Speech by Minister of State for Education, Ms Sun Xueling, at the Opening Ceremony of Poetry Festival Singapore 2021

Published Date: 30 July 2021 06:00 PM

News Speeches

Professor Edwin Thumboo, founding advisor of Poetry Festival Singapore,

Distinguished guests,

Poets and friends,

Ladies and Gentlemen,

Boys and Girls,

1. I'm glad to join you today at the Opening Ceremony of the 7th Poetry Festival Singapore. This year's festival theme "Community" suggests a sharing of common interests and goals despite our differences. This theme is most timely, as it allows us to reflect on our Singapore community, which is currently undergoing structural and societal changes, shaped by major events such as the Covid-19 pandemic and longer-term challenges such as aging as well as climate change.

Poetry Festival Singapore

2. Poetry Festival Singapore first took place in 2015, under the guidance and careful planning of Emeritus Professor Edwin Thumboo. I'm so thrilled to meet you today, Sir. Originally called National Poetry Festival, it was a revival of an idea and project of four pioneer Singapore poets: Professor Thumboo, Mr. Wong Meng Voon, Masuri S. N. and V. T. Arasu, who envisioned a platform by which poets writing in all of Singapore's official languages could come together to create new work and promote the Singapore poetry scene. Through the years, the festival has stayed strong and steadfast to its original vision. Today, Poetry Festival Singapore continues to generate, promote and foster greater interest in Singapore poetry in our four official languages through an annual poetry festival and other associated activities.

3. Poetry Festival Singapore enters its seventh year today. I appreciate the team's efforts in adjusting its festival's offerings to meet prevailing Covid-19 guidelines, so that they can continue to bring poetry to more people. And this year's event features activities such as poetry readings and performances that will be attended by a physical audience, as well as livestreamed to a larger, virtual audience.

4. In addition, it is heartening to note that some poets, who in many ways are the conscience of our community, will make a poetic tribute to healthcare workers at this year's Poetry Festival. They will be reading poems on Covid-19 at the festival, focusing on the resilience and selflessness of our healthcare workers. Indeed, Singapore poetry, a tapestry of interwoven languages, cultures and traditions, can provide a soothing balm during moments of distress. Together, let us continue to carry out meaningful initiatives for the good of the entire community.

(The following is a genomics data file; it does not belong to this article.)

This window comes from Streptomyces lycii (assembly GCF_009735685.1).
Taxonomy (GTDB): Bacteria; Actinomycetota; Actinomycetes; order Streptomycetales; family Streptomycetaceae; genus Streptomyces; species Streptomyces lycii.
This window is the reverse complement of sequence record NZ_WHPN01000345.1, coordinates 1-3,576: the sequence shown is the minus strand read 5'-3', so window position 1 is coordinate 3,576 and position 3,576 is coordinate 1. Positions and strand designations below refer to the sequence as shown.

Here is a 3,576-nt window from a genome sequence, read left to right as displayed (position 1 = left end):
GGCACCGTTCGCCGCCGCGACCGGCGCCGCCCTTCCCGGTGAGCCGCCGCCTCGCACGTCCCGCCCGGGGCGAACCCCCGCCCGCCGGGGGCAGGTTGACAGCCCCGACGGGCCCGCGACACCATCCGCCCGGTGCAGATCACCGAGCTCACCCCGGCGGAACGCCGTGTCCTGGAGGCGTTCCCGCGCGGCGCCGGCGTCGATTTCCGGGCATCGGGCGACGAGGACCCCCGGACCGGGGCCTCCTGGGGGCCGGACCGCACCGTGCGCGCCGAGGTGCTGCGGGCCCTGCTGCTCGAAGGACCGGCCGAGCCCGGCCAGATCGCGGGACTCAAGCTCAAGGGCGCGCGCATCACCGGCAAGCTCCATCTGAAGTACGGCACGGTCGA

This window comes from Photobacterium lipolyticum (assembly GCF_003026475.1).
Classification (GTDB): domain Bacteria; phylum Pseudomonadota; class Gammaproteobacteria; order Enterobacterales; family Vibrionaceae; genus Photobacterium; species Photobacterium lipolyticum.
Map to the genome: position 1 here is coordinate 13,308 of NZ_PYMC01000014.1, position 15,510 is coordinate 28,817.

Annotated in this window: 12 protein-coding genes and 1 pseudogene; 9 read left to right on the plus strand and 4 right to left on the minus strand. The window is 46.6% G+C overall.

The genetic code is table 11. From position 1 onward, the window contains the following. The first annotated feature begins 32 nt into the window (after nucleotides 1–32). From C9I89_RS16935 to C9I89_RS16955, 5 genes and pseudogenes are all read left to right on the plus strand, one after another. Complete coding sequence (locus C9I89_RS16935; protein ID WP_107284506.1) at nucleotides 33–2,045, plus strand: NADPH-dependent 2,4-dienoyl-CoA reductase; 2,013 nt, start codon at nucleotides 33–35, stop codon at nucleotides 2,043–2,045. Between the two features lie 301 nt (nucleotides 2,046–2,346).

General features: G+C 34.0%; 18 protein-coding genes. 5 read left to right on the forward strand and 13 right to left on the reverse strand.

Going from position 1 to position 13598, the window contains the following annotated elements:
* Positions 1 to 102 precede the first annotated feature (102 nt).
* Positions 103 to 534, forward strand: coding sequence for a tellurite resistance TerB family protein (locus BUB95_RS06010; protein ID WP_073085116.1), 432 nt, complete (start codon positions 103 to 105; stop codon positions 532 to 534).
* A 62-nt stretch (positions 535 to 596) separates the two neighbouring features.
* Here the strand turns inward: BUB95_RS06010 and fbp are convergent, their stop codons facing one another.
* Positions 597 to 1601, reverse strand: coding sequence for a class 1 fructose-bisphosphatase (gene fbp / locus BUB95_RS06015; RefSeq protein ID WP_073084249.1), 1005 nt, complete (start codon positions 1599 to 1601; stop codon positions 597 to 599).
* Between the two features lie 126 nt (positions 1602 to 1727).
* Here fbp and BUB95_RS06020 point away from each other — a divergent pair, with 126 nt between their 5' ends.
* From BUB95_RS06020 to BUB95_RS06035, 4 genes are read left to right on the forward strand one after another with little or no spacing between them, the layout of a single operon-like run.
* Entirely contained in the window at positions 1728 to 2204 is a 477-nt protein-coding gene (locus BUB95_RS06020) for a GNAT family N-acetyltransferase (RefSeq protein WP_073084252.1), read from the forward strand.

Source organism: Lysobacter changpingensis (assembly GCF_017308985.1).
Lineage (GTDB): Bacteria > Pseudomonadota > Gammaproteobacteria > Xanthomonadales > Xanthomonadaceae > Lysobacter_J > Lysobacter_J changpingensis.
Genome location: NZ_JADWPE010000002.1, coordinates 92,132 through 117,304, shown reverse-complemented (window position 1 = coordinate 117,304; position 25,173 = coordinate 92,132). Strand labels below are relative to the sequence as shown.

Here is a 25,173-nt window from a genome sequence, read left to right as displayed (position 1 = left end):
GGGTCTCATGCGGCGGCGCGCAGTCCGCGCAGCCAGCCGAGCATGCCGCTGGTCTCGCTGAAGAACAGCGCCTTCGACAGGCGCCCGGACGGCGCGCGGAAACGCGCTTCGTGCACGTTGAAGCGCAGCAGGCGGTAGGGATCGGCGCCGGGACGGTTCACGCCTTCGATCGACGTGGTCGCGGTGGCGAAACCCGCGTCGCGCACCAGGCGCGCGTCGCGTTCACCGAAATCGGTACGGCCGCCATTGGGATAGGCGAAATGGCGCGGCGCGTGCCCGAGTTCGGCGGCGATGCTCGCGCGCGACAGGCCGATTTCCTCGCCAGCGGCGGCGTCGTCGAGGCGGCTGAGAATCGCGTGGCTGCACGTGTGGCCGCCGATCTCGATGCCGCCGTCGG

5. Besides the ongoing pandemic, one other challenge that our community faces is climate change and sustainable development, and our poets have continued to use their craft to engage with and raise awareness on this topic. Directors and members of Poetry Festival Singapore have edited or contributed to related poetry anthologies. For instance, The Nature of Poetry (2019), co-edited by the Poetry Festival Singapore adviser Professor Edwin Thumboo and Eric Tinsay Valles, compiles poetic musings on the Singapore Botanic Gardens and the transformation of Singapore into a city in a garden. Another work, From Walden to Woodlands (2015), co-edited by Ow Yeong Wai Kit, a committee member of the Festival, has been recognised by the National Library Board as an ecological classic that draws inspiration from the flora, fauna and habitats native to Singapore and explores our relationships with the environment. Wai Kit is a literature teacher and recipient of the Outstanding Youth in Education Award who is now serving in the Ministry of Education Headquarters. We welcome more of such poetic projects to encourage everyone to play their part to combat climate change.

Poetry in the Digital Age

6. I'm heartened that more young people are participating in this year's festival. Five years ago, the Poetry Festival Singapore's annual National Poetry Competition, which welcomes entries in English, Chinese, Malay or Tamil, had 90 submissions from writers below the age of 18 years old. This year, there are 191 entries from writers below 18!